Saint Apostles Peter and Paul have also in common their martyrdom in Rome and the date was kept in the tradition of the Church to be in 29th of June, 67 A.D., during the persecutions of the Emperor Nero against the Christians. So, they could be called Apostles for Europe and Martyrs in Europe.
Which were the realities during their mission in Europe of their time?
First, a pantheist and idolatrous religiosity that confuses the Creator with the creature (cf. Rom. 2, 25), that suppresses the freedom and diminish the dignity of the human person, increasing the forms of spiritual and social slavery.
Secondly, they confronted the self-sufficiency and the arrogance of the Greek-Roman philosophy, which could not accept the Cross and the Resurrection of Christ, that means the humble love of the Almighty and the Resurrection of the body from the death, because the fatalism of the death kept all the antique world in a slavery of the spirit: “and to release those who through fear of death were all their lifetime subject to bondage” (Heb. 2, 15). Therefore the faith in God that is not confused with the changing world, the faith that conquered death brings freedom to the world.
Thirdly, they confronted the self-sufficiency and the hostility of the political imperial power. Saints Peter and Paul ask in their epistles that the imperial political power and the administrative and military authorities be respected. More than that, they call them servants of the social goodness and prosecutors of the criminals (I Pet. 2, 13-14 and Rom. 13, 1-13). But the Apostles never confused or replaced the spiritual power with the secular one and never confused the Kingdom of God with the Roman Empire, nor the temporary Emperor with the Lord Jesus Christ, the eternal and living One. That is why they witnessed Christ until their death.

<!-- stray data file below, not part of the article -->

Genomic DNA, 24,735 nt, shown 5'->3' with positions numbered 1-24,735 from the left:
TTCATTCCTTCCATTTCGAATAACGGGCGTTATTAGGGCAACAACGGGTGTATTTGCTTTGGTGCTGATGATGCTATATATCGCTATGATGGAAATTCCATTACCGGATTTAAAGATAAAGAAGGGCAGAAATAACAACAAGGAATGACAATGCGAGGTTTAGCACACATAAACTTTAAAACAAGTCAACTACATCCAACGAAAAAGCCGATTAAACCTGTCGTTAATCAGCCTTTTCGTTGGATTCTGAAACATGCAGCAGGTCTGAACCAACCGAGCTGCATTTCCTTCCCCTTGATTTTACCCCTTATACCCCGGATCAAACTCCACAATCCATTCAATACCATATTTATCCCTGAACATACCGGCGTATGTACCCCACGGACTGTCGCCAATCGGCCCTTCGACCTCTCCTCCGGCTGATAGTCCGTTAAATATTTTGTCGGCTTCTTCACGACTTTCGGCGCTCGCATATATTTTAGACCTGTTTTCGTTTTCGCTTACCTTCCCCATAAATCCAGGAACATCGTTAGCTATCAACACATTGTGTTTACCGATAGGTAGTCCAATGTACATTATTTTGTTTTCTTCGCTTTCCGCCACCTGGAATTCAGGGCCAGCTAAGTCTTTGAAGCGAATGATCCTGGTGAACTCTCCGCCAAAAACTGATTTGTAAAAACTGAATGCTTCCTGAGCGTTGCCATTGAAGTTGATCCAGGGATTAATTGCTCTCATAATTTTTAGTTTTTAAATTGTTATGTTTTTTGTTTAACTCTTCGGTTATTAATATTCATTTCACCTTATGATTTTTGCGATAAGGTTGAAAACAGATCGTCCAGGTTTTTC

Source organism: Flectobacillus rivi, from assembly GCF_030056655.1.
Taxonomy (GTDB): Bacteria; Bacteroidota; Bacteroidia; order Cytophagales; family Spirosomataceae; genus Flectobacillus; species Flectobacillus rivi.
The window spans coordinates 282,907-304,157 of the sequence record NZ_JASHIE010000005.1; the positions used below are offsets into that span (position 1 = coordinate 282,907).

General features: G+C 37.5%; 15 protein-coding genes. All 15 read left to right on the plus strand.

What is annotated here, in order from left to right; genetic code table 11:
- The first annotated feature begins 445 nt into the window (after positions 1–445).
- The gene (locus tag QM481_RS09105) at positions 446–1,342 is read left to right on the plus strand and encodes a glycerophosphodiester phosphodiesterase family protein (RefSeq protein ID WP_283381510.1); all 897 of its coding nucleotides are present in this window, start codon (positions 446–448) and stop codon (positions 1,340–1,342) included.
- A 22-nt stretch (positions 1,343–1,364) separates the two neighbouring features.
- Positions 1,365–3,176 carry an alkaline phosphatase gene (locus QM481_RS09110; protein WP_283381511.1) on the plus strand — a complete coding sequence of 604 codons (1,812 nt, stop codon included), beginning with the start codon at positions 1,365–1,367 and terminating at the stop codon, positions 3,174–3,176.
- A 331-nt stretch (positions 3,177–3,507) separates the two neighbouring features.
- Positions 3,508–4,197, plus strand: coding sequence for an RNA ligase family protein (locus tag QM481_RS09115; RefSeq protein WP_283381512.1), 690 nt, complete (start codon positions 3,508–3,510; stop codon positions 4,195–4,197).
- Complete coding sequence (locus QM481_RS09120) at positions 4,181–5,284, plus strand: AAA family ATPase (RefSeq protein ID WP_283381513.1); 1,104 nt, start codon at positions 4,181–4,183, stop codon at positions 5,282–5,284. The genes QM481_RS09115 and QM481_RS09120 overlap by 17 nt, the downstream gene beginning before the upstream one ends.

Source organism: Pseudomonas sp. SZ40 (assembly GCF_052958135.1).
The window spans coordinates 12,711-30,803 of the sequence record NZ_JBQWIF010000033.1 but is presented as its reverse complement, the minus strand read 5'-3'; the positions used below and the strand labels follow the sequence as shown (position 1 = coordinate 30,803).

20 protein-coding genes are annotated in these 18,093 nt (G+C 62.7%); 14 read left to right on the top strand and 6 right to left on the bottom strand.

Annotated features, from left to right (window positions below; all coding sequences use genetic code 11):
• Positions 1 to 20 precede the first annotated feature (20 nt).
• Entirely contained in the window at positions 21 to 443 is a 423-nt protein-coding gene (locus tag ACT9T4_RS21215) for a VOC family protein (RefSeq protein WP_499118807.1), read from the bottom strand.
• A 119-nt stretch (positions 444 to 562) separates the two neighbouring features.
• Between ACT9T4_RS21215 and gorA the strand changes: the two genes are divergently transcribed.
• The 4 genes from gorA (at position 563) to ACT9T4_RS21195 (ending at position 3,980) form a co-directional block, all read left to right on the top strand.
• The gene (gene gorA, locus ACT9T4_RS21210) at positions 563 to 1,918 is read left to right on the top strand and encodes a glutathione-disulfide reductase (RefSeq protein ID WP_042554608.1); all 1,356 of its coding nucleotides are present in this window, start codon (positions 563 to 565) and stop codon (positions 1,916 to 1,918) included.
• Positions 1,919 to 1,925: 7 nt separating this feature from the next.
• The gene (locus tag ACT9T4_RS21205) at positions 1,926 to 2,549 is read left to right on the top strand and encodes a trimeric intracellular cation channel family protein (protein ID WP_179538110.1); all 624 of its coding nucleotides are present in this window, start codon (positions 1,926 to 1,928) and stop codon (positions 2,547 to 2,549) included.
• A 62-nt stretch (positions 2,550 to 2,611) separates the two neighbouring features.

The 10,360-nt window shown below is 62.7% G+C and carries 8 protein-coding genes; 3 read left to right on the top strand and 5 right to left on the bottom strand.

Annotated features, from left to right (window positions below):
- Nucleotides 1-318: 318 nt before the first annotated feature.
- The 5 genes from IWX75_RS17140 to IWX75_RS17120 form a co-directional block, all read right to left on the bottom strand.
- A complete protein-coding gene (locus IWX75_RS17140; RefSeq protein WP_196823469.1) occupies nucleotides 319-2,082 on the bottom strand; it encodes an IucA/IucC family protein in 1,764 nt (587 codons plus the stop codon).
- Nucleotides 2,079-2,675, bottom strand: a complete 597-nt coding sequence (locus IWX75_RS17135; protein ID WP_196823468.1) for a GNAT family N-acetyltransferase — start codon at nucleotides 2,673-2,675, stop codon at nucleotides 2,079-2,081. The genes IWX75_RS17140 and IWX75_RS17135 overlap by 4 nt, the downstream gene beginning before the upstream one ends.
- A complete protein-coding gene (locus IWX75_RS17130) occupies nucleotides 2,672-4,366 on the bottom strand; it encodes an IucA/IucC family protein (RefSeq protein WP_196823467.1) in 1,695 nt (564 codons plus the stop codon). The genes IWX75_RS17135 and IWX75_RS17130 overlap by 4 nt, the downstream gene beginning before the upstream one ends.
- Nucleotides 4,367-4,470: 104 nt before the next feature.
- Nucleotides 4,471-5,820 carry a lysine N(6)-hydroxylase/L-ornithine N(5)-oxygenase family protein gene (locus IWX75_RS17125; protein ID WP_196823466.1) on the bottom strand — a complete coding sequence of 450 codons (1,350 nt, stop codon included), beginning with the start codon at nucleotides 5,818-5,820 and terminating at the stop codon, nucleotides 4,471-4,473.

Saints Apostles Peter and Paul are for us teachers of the faith, model missionaries and intercessors for the life and unity of the Church.
Through their life, deeds and writings, they urge us to love Christ, His Gospel and His Church, to work for the healing and salvation of all human persons and people, without difference of race or gender, nation or social status. They are for us teachers of reconciliation, of forgiveness, of unity and of holiness. They teach us to pray continuously, to work continuously good deeds, but never count on ourselves more than on the grace of the living God shown in Jesus Christ.
In the Orthodox iconography, Saints Peter and Paul, the first and the last among apostles represent the communion of Israel with all the nations on earth, as well as the link between unity and freedom.
The two “keys” of Saint Peter represent the repentance and forgiveness, the humbleness and love, through whom we enter into the Kingdom of God. And the “sword” of Saint Apostle Paul represents the power of the spiritual Word that distinguishes between error and truth, through egoism and love, between death and life.
Let us pray to Saints Peter and Paul, these princes of the Apostles, to help us to be fervent missionaries in the Europe of today as they were in the Europe of their time, to be able to tell every Church and nation of Europe: “Rejoice always in the Lord, and again I say Rejoice!” (Phil. 4, 4).